What is nice about this model is that designers do not need to write code, do not need to manually create animation storyboards, and do not need to understand the object model of controls in order to be productive.  This makes the learning curve for creating interactive control templates really easy, and means that existing graphic designers can very easily work on Silverlight projects.  Later this year we will also be adding Visual State Manager (VSM) support to WPF as well, which will let you use the same approach with Windows applications as well as share control templates between WPF and Silverlight projects.

To see an example of this in action, let’s add a Button control onto our design surface:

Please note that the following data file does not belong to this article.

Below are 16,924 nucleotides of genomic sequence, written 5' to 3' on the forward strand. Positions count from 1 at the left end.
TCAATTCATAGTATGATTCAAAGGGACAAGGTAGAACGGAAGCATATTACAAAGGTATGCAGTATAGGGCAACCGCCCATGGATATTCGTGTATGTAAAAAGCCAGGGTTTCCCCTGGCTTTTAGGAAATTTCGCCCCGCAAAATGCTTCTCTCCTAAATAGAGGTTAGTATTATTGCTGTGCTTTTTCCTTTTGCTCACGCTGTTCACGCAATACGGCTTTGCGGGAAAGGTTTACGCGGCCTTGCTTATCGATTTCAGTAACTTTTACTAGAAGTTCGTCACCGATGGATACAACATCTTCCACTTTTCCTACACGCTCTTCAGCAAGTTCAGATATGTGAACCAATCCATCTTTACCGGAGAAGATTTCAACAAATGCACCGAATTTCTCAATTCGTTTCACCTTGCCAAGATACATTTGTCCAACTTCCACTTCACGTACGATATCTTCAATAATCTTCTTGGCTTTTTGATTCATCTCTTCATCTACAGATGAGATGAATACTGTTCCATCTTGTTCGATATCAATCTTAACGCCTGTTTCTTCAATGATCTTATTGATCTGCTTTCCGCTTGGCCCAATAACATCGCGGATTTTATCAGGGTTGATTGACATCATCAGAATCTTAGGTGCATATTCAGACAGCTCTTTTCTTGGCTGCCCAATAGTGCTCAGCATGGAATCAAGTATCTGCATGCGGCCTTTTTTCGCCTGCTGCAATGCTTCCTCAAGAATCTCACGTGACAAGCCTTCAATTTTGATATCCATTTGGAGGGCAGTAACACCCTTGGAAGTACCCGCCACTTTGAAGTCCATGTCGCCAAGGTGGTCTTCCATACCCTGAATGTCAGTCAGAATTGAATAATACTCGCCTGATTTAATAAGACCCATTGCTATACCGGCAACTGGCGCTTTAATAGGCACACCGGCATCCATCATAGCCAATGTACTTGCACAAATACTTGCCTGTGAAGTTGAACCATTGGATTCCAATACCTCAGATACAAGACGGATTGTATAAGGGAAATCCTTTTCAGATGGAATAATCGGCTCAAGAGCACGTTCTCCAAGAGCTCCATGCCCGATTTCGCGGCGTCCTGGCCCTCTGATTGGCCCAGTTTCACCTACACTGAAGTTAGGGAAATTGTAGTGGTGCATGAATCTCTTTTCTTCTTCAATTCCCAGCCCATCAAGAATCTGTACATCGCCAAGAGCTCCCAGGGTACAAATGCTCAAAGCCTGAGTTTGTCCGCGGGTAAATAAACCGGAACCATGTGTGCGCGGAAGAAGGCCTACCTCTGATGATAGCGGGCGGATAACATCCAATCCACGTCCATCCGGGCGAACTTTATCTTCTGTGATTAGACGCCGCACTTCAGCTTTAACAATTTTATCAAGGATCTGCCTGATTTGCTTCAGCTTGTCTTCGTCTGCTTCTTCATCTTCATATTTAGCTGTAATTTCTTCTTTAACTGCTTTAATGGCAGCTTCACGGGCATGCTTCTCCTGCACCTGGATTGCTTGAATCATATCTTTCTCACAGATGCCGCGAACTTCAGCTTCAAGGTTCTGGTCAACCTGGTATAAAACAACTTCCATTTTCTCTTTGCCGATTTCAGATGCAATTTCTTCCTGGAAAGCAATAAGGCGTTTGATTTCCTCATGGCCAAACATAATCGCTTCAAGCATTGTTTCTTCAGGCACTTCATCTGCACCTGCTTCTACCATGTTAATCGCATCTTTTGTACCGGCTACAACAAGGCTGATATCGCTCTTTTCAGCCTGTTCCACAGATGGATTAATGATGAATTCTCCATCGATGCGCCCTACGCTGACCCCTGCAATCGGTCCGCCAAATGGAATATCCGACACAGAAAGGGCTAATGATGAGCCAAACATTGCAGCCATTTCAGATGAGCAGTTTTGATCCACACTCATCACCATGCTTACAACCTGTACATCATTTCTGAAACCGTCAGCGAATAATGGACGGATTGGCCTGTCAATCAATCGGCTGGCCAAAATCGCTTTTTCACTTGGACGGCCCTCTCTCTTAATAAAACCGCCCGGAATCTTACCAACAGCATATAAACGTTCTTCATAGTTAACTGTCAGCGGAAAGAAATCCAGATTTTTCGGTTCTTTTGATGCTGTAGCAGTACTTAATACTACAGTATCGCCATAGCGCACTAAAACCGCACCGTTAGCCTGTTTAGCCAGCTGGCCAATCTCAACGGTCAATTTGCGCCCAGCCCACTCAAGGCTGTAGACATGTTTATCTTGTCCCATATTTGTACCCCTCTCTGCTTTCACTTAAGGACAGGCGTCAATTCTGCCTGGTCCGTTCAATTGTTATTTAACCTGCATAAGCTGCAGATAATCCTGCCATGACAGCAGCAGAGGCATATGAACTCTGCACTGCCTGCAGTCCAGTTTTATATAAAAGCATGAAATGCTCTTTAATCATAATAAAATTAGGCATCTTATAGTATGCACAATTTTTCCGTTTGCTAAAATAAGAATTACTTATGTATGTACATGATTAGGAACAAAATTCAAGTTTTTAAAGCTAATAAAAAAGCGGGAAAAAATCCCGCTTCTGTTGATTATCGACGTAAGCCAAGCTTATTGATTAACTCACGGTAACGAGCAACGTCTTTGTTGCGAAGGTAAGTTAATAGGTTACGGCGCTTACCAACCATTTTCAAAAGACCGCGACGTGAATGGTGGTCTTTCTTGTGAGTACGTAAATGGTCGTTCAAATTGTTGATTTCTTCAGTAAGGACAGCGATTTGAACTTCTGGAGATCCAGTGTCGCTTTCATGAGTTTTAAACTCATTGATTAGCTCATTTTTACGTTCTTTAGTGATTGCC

We can then right click on the button and edit its control template. Instead of starting with the existing default control template (like we did with the slider example above), let’s create an empty control template and start from scratch:

Blend will prompt us for the name of the Style resource we want to create.  We’ll name it "ScottButton" and click ok.  This will then put the designer in control editing mode for the Button, and start with an empty control template:

One of the things to notice above is the new "States" window inside Blend.  This will show us all of the available "Visual States" that the Button control exposes.  Above the "Base" state is currently selected – which allows us to define the common visual tree of our Button control template.